Aside from the COVID-19 pandemic, a key theme of 2020 has been diversity and inclusivity. This two-part update addresses this theme in detail
Third sector organisations and cooperatives have delivered to the public for generations and pioneered many services that are now provided by the State. So, it is interesting that the current Government has been promoting, apparently with vigour, the State contracting with “public service mutuals” for more public services as a way of creating better value and more “customer focus” in a range of services. This is happening in central and local government, and especially the National Health Service. Because “public service mutuals” actually constitute a wide variety of legal forms, the extent to which mutuality and employee leadership actually are the modus operandi of these organisations will inevitably vary.
One development that many in the wider movement should welcome is the requirement in England, on any organisation that has to comply with the EU procurement regime, to consider the economic, social and environmental well-being of the area that they serve and how improvements in the well-being should be built into the procurement process for services. This requirement to think about the place that they are responsible for holds the key to sustainability being embedded in contracted-for services: for some public bodies, especially Government departments, their link to place is what they have failed to grasp in delivering real value for money. Yes, this is the true meaning of the Public Services (Social Value) Act 2012.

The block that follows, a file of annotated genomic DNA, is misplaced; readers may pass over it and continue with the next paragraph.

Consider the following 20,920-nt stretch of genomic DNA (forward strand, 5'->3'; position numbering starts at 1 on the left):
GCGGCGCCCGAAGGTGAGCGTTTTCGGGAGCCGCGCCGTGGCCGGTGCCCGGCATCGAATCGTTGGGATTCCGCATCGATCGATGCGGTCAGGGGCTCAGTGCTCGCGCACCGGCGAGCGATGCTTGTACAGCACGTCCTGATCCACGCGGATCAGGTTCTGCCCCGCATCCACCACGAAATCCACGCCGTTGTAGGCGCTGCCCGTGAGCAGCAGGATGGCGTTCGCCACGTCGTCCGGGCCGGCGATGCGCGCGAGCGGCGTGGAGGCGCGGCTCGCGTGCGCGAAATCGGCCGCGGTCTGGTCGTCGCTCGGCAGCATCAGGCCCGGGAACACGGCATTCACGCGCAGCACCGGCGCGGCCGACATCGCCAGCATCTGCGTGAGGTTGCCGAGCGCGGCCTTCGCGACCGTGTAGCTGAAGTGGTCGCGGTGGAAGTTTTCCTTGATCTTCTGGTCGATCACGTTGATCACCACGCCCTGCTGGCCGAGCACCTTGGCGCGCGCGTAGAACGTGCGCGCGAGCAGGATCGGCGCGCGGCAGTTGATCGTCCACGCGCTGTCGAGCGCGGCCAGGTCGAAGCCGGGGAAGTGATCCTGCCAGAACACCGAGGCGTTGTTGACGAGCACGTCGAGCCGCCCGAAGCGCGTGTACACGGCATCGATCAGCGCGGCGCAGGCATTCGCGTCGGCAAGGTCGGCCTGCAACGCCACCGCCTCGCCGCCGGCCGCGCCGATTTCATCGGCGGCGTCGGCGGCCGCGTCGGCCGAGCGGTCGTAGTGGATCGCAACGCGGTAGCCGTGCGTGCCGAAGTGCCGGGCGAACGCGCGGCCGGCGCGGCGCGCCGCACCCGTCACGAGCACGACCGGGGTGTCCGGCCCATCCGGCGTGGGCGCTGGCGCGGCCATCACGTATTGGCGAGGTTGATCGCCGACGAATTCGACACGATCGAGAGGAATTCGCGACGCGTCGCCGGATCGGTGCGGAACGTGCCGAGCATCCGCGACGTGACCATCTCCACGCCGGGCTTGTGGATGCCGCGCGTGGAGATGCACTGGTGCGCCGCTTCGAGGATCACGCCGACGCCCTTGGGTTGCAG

Cooperatives, social enterprises and the voluntary sector have often regarded the application of competition rules as something best to avoid when seeking contracts to deliver public services. Actually, it depends.
Under the current EU procurement rules, for some services such as care, health and sport (categorised as “Part B” services) it has been possible for contracts to be awarded without a competitive tender where there is thought to be a lack of “cross-border” market. New EU rules coming in some time (we think) early in 2015 pose new challenges and opportunities. New challenges because the Part B categorisation will be swept away and for many services currently under that heading they will have to be tendered competitively if the contract is of a value above 750,000 euro. But competition, if done well, can be healthy and does not need to exclude the likes of cooperatives. New opportunities because of social characteristics in the requirements of a contracting authority will have greater explicit prominence. There will be scope to have tendering exercises for a select list of public services limited to competition between, effectively, social enterprises (although the definition does warrant examination!), which will exclude the private sector from such services but, unless handled carefully, could bring out the worst in competitiveness between “mutuals”.
What this means is that any person contemplating setting up a public service mutual must expect to participate in a competitive tendering exercise from spring 2015 onwards. Rather than the prospect of being privatisation by the back door, ironically this may result in more services staying in-house but possibly ring-fenced in a company that is controlled by the public body involved.
The only way that mutuals can flourish in public services is for the co-op movement, and others of like mind, to give its full backing and resources to creating fit-for-competition public service mutuals that can compete effectively with a corporate sector that is struggling to recover its own credibility. This would be a good news story to build over the next decade.
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